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Phlashing attack thrashes embedded systems

Router bricking risk

Security for virtualized datacentres

A security attack that damages embedded systems beyond repair was demonstrated for the first time in London on Wednesday.

The cyber-assault thrashes systems by abusing firmware update mechanisms. If successful, the so-called phlashing attack would force victims to replace systems.

The attack was demonstrated by Rich Smith, head of research for offensive technologies and threats at HP Systems Security Lab, at the EUSecWest security conference in London on Wednesday. Smith told Dark Reading that such as "permanent denial of service" attack could be carried out remotely over the internet.

Theoretically the attack could be both more effective (as the damage caused would be harder to recover from) and cheaper than conventional denial of service attacks, which typically rely on hackers paying to rent control of a network of compromised PCs.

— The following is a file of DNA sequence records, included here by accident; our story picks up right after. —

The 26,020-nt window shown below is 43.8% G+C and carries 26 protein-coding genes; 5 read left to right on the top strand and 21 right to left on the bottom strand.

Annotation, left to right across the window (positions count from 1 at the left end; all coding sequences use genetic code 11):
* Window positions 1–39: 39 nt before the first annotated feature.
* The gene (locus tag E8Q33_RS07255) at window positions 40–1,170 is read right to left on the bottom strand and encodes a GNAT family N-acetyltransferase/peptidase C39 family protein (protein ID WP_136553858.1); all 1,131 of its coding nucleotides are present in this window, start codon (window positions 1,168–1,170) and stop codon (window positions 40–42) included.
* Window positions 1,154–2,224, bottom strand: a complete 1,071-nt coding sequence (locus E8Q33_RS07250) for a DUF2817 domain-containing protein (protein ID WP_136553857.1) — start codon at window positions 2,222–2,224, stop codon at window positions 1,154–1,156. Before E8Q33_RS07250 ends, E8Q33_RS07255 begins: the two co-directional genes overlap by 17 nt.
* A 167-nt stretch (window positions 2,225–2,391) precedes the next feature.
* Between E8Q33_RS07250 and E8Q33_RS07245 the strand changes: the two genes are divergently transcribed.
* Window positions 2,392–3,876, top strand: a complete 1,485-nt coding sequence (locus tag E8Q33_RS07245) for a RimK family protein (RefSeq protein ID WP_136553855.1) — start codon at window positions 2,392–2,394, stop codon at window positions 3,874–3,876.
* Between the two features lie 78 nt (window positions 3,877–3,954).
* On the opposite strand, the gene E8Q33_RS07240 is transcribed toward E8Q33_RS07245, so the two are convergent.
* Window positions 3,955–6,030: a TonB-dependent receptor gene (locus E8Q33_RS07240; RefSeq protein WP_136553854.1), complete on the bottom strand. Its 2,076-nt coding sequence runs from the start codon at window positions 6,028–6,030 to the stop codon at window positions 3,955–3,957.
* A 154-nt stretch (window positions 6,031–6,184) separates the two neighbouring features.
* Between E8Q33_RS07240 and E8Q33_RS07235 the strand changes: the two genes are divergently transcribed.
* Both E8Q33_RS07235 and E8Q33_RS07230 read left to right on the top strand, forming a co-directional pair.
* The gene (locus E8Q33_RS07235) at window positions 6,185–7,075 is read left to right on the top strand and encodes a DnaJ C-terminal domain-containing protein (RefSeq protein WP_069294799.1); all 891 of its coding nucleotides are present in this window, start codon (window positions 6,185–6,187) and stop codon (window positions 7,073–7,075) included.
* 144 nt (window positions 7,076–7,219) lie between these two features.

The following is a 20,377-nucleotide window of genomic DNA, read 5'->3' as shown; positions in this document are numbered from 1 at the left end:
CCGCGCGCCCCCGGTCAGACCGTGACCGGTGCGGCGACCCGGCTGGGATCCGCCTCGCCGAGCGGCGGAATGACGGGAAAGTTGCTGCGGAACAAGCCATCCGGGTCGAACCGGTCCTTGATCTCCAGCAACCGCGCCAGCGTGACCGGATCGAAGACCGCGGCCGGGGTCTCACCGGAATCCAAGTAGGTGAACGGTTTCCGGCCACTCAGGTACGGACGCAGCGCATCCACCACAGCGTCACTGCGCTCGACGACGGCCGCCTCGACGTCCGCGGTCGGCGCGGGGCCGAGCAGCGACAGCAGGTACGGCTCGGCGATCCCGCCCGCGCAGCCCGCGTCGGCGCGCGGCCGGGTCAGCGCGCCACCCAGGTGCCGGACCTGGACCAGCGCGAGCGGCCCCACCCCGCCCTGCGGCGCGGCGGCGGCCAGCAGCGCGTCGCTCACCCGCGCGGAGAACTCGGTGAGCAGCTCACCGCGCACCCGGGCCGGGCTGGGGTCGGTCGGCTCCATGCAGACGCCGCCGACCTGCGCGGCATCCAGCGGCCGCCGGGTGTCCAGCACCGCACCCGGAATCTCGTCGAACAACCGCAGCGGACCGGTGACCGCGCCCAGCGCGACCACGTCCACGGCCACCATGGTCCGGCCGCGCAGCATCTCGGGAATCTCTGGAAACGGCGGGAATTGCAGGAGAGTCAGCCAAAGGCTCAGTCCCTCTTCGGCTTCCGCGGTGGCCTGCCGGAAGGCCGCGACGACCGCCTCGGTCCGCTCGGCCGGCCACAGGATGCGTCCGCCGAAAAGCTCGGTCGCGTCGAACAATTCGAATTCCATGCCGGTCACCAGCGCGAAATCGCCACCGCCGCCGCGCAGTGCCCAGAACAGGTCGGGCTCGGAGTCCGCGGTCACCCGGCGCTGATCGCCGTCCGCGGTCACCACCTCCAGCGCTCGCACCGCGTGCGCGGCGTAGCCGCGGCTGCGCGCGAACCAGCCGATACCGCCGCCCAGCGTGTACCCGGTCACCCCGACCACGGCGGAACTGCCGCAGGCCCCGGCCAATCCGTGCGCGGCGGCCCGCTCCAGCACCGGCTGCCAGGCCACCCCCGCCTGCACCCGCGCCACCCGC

The PhlashDance approach relies on exploiting frequently unpatched vulnerabilities in embedded systems, such as flaws in remote management interfaces, to get access to a system. That alone wouldn't be enough, but because firmware updates are seldom secured, the possibility exists of making an update that effectively trashes a system.

Smith is calling on vendors to authenticate the mechanism as one way of defending against such attacks. He is demonstrating a tool to search for vulnerabilities in firmware, as well as an attack mechanism to corrupt vulnerable firmware at EUSecWest.

There's no record of such an attack even occurring and other security watchers are sceptical over whether crackers could make money - the main motive for denial of service attacks - from such an approach. Both H D Moore of Metapolit fame and the Hack a Day blog reckon that exploiting vulnerabilities to plant malware in firmware is a far more insidious and dangerous type of attack than simply destroying systems.

Another presentation at EuSecWest will demonstrate a proof of concept rootkit capable of covertly monitoring and controlling Cisco routers. The Cisco IOS rootkit software was developed by Sebastian Muniz, of Core Security. ®

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